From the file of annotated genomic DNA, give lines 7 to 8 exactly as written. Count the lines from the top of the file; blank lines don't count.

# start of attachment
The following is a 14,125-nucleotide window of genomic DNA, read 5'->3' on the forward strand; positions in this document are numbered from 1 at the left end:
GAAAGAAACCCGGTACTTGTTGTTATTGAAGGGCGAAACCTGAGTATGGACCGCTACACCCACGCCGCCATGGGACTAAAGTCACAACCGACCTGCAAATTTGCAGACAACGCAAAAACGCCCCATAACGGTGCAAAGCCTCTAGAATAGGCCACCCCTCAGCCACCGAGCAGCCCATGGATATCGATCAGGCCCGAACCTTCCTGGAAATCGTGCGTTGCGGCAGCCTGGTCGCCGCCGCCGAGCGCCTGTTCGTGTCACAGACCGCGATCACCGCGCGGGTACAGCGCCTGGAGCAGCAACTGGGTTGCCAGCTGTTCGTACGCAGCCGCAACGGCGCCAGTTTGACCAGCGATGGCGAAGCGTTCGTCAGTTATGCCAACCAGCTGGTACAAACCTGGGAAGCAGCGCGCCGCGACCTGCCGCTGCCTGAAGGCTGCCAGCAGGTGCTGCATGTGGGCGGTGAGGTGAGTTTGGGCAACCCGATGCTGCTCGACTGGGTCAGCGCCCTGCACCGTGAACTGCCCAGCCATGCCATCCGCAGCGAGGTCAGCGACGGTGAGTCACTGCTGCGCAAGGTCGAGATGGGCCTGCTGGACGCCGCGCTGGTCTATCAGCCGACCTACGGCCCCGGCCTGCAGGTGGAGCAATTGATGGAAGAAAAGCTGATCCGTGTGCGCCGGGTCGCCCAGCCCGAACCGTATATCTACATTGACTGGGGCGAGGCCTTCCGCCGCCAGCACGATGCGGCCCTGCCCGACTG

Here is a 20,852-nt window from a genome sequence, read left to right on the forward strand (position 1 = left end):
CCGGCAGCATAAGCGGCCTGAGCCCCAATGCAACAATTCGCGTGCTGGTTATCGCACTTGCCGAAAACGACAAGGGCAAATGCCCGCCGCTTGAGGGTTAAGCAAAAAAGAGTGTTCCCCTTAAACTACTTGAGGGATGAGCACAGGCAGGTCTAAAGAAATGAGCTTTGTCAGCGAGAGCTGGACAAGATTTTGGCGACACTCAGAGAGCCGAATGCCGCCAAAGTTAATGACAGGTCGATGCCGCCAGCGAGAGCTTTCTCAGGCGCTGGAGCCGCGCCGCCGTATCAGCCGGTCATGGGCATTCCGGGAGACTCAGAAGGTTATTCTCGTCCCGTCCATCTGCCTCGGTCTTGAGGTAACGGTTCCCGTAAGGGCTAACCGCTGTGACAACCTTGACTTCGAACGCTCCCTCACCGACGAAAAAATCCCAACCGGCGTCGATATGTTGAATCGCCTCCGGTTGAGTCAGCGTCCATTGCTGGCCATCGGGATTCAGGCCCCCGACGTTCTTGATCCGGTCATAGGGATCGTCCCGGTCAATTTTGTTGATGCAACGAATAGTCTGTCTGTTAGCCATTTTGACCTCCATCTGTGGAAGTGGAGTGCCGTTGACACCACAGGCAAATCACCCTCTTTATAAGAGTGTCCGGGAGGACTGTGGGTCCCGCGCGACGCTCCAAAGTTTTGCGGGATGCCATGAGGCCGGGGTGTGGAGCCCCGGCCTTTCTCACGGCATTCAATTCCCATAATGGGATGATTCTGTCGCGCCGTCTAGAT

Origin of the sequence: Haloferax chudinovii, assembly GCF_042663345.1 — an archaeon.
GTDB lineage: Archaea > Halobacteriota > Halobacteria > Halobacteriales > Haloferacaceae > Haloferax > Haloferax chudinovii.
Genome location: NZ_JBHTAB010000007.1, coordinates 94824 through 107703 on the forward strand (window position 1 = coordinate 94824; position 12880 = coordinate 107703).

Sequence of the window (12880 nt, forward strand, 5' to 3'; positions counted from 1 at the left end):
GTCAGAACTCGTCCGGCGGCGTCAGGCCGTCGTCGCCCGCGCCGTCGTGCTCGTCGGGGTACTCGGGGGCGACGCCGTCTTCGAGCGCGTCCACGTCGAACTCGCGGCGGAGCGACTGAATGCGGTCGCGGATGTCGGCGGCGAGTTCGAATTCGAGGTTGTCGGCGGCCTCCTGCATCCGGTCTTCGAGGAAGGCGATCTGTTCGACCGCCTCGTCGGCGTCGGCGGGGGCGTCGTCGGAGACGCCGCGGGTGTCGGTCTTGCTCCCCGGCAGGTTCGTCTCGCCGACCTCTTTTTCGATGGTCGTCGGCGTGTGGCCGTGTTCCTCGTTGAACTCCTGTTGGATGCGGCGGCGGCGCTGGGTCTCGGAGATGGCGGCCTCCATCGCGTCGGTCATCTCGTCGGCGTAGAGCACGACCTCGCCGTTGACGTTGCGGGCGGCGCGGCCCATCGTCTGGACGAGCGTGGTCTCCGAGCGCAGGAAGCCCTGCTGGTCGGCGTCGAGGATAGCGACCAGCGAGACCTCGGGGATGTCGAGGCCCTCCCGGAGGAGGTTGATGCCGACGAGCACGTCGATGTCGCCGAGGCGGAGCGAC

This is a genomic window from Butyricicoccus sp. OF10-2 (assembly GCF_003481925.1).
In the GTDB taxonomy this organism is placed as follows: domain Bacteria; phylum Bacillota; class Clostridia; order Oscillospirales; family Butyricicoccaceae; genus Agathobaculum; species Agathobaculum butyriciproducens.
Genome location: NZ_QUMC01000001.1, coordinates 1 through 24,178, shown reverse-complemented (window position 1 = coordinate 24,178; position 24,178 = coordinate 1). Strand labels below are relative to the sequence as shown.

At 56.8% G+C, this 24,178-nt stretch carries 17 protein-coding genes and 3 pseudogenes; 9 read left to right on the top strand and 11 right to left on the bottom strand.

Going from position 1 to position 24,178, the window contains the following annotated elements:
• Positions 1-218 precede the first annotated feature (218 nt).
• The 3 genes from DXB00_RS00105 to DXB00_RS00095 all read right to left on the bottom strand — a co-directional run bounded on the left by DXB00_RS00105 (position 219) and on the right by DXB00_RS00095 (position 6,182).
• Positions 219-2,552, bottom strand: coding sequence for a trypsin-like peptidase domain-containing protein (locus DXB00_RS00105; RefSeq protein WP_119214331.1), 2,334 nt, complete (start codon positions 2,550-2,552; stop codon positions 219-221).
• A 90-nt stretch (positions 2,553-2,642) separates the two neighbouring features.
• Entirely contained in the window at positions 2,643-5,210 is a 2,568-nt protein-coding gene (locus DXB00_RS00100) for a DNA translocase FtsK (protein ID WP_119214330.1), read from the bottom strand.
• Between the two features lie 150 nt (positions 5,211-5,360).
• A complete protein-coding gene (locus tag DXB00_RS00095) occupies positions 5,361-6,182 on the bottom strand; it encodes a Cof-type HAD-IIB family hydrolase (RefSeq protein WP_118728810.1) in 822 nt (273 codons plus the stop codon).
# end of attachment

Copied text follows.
Genome location: NZ_JBHTAB010000007.1, coordinates 94824 through 107703 on the forward strand (window position 1 = coordinate 94824; position 12880 = coordinate 107703).

Sequence of the window (12880 nt, forward strand, 5' to 3'; positions counted from 1 at the left end):